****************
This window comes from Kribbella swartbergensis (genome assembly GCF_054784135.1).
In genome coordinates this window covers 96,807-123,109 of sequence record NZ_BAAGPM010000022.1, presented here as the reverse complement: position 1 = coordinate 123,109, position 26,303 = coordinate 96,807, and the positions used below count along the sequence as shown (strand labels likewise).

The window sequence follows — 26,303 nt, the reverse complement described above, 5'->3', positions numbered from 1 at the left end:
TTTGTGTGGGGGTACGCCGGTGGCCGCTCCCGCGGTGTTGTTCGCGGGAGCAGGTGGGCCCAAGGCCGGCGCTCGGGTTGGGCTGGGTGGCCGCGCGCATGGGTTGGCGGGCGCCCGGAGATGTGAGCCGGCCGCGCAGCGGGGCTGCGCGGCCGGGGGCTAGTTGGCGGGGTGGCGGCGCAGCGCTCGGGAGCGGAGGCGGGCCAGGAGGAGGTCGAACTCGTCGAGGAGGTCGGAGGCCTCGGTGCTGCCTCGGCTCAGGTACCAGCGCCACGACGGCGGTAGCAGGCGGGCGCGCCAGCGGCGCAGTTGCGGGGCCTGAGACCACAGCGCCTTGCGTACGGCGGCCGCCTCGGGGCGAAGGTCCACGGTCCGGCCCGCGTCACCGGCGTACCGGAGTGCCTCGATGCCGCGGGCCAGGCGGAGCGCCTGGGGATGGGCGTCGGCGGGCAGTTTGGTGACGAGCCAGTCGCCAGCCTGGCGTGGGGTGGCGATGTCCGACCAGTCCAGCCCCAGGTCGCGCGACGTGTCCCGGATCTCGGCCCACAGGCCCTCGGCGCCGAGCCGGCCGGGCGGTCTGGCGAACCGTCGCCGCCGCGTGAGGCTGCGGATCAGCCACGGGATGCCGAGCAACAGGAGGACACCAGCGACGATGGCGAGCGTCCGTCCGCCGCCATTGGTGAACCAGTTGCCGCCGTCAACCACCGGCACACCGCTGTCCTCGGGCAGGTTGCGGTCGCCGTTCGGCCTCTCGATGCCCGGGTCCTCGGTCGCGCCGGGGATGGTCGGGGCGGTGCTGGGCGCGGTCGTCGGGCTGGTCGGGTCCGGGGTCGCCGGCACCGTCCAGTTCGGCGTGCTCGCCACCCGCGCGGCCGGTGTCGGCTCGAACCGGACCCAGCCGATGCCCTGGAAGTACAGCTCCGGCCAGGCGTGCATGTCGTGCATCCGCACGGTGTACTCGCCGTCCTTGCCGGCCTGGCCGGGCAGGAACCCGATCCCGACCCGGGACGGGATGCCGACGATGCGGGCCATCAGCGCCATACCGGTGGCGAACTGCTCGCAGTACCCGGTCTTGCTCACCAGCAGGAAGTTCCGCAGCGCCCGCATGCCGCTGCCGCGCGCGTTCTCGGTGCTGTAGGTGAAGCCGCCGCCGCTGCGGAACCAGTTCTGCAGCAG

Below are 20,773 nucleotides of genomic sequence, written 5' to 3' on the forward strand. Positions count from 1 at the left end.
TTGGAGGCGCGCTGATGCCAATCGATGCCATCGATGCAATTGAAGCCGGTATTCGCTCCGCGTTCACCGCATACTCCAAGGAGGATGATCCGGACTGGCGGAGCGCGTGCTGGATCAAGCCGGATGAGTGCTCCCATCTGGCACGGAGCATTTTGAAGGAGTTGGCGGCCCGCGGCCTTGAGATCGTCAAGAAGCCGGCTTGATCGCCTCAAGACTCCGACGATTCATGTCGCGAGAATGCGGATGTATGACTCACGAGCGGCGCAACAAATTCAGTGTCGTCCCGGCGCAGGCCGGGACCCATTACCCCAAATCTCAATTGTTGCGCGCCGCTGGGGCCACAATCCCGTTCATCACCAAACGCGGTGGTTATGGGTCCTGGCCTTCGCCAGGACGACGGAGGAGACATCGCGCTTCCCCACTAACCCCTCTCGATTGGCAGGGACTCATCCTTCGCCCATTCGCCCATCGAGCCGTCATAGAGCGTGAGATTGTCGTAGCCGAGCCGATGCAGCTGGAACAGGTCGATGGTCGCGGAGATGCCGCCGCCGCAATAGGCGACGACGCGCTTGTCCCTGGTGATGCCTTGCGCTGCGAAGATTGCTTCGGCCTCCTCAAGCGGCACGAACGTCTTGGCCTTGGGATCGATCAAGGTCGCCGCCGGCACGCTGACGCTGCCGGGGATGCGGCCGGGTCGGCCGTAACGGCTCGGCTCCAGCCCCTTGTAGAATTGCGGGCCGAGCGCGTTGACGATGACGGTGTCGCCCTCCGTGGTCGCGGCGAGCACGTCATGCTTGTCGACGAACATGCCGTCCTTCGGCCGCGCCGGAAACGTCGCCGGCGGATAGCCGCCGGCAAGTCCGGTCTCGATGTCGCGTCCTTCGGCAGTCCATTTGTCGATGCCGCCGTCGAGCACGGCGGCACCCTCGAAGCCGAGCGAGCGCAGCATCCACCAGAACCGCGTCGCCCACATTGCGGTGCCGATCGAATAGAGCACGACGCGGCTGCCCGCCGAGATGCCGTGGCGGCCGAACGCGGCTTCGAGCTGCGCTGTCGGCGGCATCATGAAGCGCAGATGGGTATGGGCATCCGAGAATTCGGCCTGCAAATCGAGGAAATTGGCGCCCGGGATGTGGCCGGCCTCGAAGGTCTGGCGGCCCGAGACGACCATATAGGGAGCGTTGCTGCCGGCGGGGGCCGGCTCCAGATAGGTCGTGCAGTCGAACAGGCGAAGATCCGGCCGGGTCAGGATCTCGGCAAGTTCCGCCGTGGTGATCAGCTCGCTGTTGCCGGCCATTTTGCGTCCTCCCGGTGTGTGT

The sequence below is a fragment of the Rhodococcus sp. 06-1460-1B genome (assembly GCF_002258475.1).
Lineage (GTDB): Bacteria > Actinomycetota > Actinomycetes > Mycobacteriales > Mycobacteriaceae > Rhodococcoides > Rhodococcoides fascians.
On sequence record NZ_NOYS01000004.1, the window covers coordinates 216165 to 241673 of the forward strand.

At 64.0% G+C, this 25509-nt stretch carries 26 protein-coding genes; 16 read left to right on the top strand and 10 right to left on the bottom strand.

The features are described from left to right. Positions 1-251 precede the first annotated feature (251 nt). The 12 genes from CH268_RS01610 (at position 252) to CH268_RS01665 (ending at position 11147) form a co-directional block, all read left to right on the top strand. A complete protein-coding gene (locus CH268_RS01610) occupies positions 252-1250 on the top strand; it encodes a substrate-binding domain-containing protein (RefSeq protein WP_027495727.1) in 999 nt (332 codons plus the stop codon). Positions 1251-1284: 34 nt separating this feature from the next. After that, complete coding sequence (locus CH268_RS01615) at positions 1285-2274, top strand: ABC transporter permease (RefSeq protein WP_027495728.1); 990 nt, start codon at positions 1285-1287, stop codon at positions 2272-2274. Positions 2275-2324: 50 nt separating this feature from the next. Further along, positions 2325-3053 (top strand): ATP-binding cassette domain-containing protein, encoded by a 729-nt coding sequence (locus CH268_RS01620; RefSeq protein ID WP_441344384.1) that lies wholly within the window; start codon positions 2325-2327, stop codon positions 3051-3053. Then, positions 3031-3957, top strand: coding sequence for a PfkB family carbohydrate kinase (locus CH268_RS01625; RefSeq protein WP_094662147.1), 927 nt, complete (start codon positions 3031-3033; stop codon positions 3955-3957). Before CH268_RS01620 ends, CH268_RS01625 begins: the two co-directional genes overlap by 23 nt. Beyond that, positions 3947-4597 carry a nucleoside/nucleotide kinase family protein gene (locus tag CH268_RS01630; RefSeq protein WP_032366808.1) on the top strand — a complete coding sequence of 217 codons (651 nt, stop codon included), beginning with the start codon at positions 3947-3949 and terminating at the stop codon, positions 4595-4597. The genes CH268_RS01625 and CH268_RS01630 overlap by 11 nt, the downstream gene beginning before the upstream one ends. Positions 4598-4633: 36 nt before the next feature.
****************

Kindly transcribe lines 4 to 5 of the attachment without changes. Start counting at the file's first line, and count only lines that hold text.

TTTGTGTGGGGGTACGCCGGTGGCCGCTCCCGCGGTGTTGTTCGCGGGAGCAGGTGGGCCCAAGGCCGGCGCTCGGGTTGGGCTGGGTGGCCGCGCGCATGGGTTGGCGGGCGCCCGGAGATGTGAGCCGGCCGCGCAGCGGGGCTGCGCGGCCGGGGGCTAGTTGGCGGGGTGGCGGCGCAGCGCTCGGGAGCGGAGGCGGGCCAGGAGGAGGTCGAACTCGTCGAGGAGGTCGGAGGCCTCGGTGCTGCCTCGGCTCAGGTACCAGCGCCACGACGGCGGTAGCAGGCGGGCGCGCCAGCGGCGCAGTTGCGGGGCCTGAGACCACAGCGCCTTGCGTACGGCGGCCGCCTCGGGGCGAAGGTCCACGGTCCGGCCCGCGTCACCGGCGTACCGGAGTGCCTCGATGCCGCGGGCCAGGCGGAGCGCCTGGGGATGGGCGTCGGCGGGCAGTTTGGTGACGAGCCAGTCGCCAGCCTGGCGTGGGGTGGCGATGTCCGACCAGTCCAGCCCCAGGTCGCGCGACGTGTCCCGGATCTCGGCCCACAGGCCCTCGGCGCCGAGCCGGCCGGGCGGTCTGGCGAACCGTCGCCGCCGCGTGAGGCTGCGGATCAGCCACGGGATGCCGAGCAACAGGAGGACACCAGCGACGATGGCGAGCGTCCGTCCGCCGCCATTGGTGAACCAGTTGCCGCCGTCAACCACCGGCACACCGCTGTCCTCGGGCAGGTTGCGGTCGCCGTTCGGCCTCTCGATGCCCGGGTCCTCGGTCGCGCCGGGGATGGTCGGGGCGGTGCTGGGCGCGGTCGTCGGGCTGGTCGGGTCCGGGGTCGCCGGCACCGTCCAGTTCGGCGTGCTCGCCACCCGCGCGGCCGGTGTCGGCTCGAACCGGACCCAGCCGATGCCCTGGAAGTACAGCTCCGGCCAGGCGTGCATGTCGTGCATCCGCACGGTGTACTCGCCGTCCTTGCCGGCCTGGCCGGGCAGGAACCCGATCCCGACCCGGGACGGGATGCCGACGATGCGGGCCATCAGCGCCATACCGGTGGCGAACTGCTCGCAGTACCCGGTCTTGCTCACCAGCAGGAAGTTCCGCAGCGCCCGCATGCCGCTGCCGCGCGCGTTCTCGGTGCTGTAGGTGAAGCCGCCGCCGCTGCGGAACCAGTTCTGCAGCAG

Below are 20,773 nucleotides of genomic sequence, written 5' to 3' on the forward strand. Positions count from 1 at the left end.